Put simply, Google’s dilemma is the same dilemma that every organisation planning a thought leadership strategy faces – and that is: How do you balance your organisation’s thought leadership ambitions and positioning, with the rules and expectations of tightly controlled markets (not to mention a whole host of additional interest groups such as shareholders and compliance officers)?

Here at n/n we ruminate on this problem daily.  We spend our days devising thought leadership campaigns for some of the world’s largest companies – campaigns that cut across multiple jurisdictions such as New York, Dubai and Shanghai. Our job is to help our clients do the hard work of parsing strong and true ideas from stale and false ones, and to remain consistent in their messaging in all of the markets they operate in.

And so, our view is an emphatic NO – thought leaders don’t self-censor. In fact, just the opposite: thought leaders drive conversations forward by uttering pesky and uncomfortable truths – and they don’t censor their views for certain markets.

On that basis, Sergey Brin’s decision to abandon search efforts in China in 2010, and his statements about his family’s experience in the Soviet Union, were in many ways the ultimate demonstrations of thought leadership.

Here’s the proof: the outcome of Google’s brave move. Even though they gave up search in one of the world’s largest internet markets, they are still – eight years later – the undisputed global leader of search technology. It’s such moves that arguably helped knight Google as the head of the tech pack.

Of course, many of the world’s leading companies have chosen to remain in China and adjust to China’s rules, arguing that (1) it’s wise to play the long game and (2) the benefits outweigh the costs and some exposure to China’s massive market is better than none.  These companies certainly have a point. And such declarations – if made consistently, without apology, and backed by data – also qualify as thought leadership.

The point is this: Thought leadership requires companies to abandon the premise that they can hold a certain view but soften its expression so no party is ruffled or offended.  That means if Google has changed its stance on China since 2010, it needs to come out of the dark and clearly say so – and own any fallout that follows. Only then can it regain lost ground and possibly retain its crown as one of tech’s most trusted thought leaders.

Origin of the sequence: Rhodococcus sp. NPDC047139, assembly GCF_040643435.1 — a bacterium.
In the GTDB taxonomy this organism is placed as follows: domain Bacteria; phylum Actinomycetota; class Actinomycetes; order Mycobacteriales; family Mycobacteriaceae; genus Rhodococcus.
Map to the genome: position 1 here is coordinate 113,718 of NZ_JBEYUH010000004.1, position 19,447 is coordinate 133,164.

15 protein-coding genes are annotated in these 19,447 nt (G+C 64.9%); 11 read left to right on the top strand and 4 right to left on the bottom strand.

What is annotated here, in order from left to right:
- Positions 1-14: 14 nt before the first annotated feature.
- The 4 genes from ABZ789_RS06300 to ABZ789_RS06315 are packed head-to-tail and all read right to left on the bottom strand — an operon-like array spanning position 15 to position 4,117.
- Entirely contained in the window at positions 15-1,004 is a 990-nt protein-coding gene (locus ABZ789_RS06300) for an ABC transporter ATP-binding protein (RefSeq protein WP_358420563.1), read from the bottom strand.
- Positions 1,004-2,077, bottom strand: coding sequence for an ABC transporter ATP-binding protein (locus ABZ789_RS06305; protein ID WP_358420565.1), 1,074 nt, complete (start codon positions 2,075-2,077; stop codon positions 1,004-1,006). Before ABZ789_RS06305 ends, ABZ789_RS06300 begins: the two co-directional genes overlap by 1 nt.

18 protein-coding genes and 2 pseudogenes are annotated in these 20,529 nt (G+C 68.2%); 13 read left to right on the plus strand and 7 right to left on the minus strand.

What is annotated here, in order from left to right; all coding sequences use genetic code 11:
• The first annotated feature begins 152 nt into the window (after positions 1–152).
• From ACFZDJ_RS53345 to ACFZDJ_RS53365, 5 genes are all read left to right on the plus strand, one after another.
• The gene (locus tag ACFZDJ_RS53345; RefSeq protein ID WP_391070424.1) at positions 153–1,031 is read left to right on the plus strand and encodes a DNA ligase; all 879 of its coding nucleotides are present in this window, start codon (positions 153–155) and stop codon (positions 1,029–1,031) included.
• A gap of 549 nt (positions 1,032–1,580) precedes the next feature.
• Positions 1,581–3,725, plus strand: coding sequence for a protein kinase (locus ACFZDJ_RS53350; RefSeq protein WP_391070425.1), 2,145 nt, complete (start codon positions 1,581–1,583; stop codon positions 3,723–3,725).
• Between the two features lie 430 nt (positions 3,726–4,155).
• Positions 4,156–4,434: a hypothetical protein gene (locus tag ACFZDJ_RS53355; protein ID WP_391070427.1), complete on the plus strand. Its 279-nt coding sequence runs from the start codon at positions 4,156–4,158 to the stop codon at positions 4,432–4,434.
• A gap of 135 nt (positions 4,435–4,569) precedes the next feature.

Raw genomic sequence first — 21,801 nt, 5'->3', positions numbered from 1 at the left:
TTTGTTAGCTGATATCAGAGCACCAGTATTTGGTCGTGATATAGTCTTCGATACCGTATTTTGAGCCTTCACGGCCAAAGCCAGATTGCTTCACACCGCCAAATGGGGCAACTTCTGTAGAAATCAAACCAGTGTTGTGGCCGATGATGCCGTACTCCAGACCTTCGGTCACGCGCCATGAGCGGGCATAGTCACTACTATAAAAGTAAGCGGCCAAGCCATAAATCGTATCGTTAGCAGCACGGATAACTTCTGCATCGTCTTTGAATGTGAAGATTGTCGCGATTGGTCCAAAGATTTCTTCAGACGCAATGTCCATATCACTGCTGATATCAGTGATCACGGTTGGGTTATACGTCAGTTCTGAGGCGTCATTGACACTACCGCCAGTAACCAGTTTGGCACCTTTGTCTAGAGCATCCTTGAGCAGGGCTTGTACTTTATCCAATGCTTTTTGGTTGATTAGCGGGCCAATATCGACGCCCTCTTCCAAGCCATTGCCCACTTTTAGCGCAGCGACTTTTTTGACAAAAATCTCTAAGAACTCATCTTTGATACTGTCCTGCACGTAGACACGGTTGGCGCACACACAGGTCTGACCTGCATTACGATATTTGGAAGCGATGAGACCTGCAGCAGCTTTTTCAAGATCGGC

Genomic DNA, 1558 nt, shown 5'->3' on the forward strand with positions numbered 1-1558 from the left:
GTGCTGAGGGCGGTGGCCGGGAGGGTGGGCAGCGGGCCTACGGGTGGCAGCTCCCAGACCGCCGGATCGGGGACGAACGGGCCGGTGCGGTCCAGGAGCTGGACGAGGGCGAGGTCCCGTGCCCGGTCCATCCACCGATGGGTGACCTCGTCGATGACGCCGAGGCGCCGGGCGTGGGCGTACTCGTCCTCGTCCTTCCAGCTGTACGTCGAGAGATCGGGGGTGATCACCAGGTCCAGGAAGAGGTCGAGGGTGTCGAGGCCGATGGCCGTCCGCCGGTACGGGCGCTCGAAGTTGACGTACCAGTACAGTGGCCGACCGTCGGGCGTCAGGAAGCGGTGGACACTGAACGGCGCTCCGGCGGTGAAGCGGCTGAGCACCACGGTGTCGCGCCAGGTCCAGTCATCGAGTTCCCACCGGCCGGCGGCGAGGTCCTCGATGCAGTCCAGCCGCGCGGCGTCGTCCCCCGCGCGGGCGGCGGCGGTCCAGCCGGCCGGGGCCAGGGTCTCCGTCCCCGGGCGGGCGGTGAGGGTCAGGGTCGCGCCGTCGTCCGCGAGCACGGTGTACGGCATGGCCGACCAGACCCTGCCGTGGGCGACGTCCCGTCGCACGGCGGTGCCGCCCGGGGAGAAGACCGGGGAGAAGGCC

Being a thought leader does not mean courting controversy for the sake of it. But it does mean articulating clear views on major issues – and, importantly, either holding your ground or openly admitting to a change of heart when external forces pressure you to change your mind.

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How long should an article be to ensure maximum readership and engagement, and how many words does it take before eyes glaze and readers keel over? The ideal word count question is one that marketing professionals (and journalists) wrestle with all the time.

The bad news is there is no magic number, and several factors need to be considered to gauge the ideal length of an article – such as the intended audience, subject matter and the ultimate objective. But we’ve pulled together some data to help marketers address this issue and navigate the constantly shifting online content ecosystem.

If the aim is to provoke a discussion, snappy posts of 300 words or less are ideal, according to this guide. But, if readers are to be encouraged to share a post widely, it needs to be longer – between 1,000 to 1,500 words. Word counts between 300 to 750 are deemed to be a workable compromise for garnering a respectable number of online shares with some engagement. To maximise shares across platforms such as Facebook, LinkedIn, Twitter and Google, some estimates show that articles ranging from 3,000 words to as much as 10,000 fare best.